In talking about blogs, I have often borrowed from my father’s favorite saying regarding excuses: “Everyone has one, and they all stink.”
Anyhow, here is mine. I am calling this page “Tree of Talking” based upon a concept the Danish science writer Tor Nørretranders put forward in his book The User Illusion. Communication, he wrote, is a bit like a tree. You have an idea you want to impart to someone else, you take all the raw imagery, cultural baggage, memory, and more, and you filter it down to one or a few words. Before you say something like, “He’s a real work-horse,” you pull from all the images you have work, eventually settling upon the image of horses as beasts of labor, working on farms or dragging stagecoaches. From the leaves of raw ideas, to the trunk of actual words. And then when you share those words with someone else, they undergo a reverse process. If you share a similar “tree of talking,” then those words expand into much the same sets of images. If, however, the person to whom you are communicating has a different cultural background or a different personal experience with horses, the image produces something else, and, as a result, you’ve not quite shared the same idea.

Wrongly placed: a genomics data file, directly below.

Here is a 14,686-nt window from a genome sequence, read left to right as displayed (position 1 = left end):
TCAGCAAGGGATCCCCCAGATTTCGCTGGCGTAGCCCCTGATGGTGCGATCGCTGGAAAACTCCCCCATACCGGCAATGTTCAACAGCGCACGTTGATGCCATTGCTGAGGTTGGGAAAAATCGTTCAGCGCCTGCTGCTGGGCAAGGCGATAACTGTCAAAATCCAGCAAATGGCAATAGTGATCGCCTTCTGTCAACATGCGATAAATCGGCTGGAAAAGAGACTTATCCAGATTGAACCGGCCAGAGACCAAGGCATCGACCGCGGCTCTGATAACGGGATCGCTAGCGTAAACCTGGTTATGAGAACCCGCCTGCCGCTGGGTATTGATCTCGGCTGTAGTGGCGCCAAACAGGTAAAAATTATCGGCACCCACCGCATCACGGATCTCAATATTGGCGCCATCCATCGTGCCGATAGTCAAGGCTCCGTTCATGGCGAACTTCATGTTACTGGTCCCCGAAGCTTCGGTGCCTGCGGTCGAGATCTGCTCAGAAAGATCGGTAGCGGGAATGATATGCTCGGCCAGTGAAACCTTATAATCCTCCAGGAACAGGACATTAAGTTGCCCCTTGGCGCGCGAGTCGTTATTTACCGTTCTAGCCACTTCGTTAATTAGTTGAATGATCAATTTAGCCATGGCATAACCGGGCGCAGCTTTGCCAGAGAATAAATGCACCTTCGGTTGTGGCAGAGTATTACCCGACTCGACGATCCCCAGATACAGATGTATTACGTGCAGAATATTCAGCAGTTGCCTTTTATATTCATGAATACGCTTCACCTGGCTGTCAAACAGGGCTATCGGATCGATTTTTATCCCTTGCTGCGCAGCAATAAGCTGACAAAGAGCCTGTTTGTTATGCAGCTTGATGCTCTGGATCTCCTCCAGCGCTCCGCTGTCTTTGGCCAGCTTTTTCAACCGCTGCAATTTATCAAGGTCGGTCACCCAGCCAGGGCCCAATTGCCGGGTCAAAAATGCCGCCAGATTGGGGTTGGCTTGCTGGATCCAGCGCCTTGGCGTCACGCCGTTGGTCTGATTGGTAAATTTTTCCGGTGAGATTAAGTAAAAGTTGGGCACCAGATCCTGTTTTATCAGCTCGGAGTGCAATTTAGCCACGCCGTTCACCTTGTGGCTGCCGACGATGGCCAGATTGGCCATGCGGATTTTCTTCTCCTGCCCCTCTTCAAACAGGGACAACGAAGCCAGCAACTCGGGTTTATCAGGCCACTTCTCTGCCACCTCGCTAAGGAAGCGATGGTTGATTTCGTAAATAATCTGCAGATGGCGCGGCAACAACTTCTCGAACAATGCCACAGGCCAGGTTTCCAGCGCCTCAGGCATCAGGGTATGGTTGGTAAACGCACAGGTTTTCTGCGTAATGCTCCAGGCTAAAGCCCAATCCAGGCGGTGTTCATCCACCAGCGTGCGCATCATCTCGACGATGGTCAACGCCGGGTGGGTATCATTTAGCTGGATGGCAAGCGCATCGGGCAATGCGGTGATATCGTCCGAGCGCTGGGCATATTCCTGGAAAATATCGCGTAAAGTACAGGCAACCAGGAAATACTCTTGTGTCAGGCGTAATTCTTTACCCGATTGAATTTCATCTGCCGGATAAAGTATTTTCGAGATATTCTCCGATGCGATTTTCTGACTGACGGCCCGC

Anyhow, I intend this blog to be about the sharing of ideas (or the failure thereof), especially in the realm of how we human beings try to make ourselves at home in the world, or fail to do so. After all, the ideas in commonest currency–ideological, religious, economic–are often taking us out of the world, rendering us incapable of solving the myriad problems we face here in reality.
The world is our home, and as Ronnie Dugger, the founding editor of the Texas Observer, noted: “Home is where you understand the sons of bitches.” That could well be the motto of this modest blogging attempt.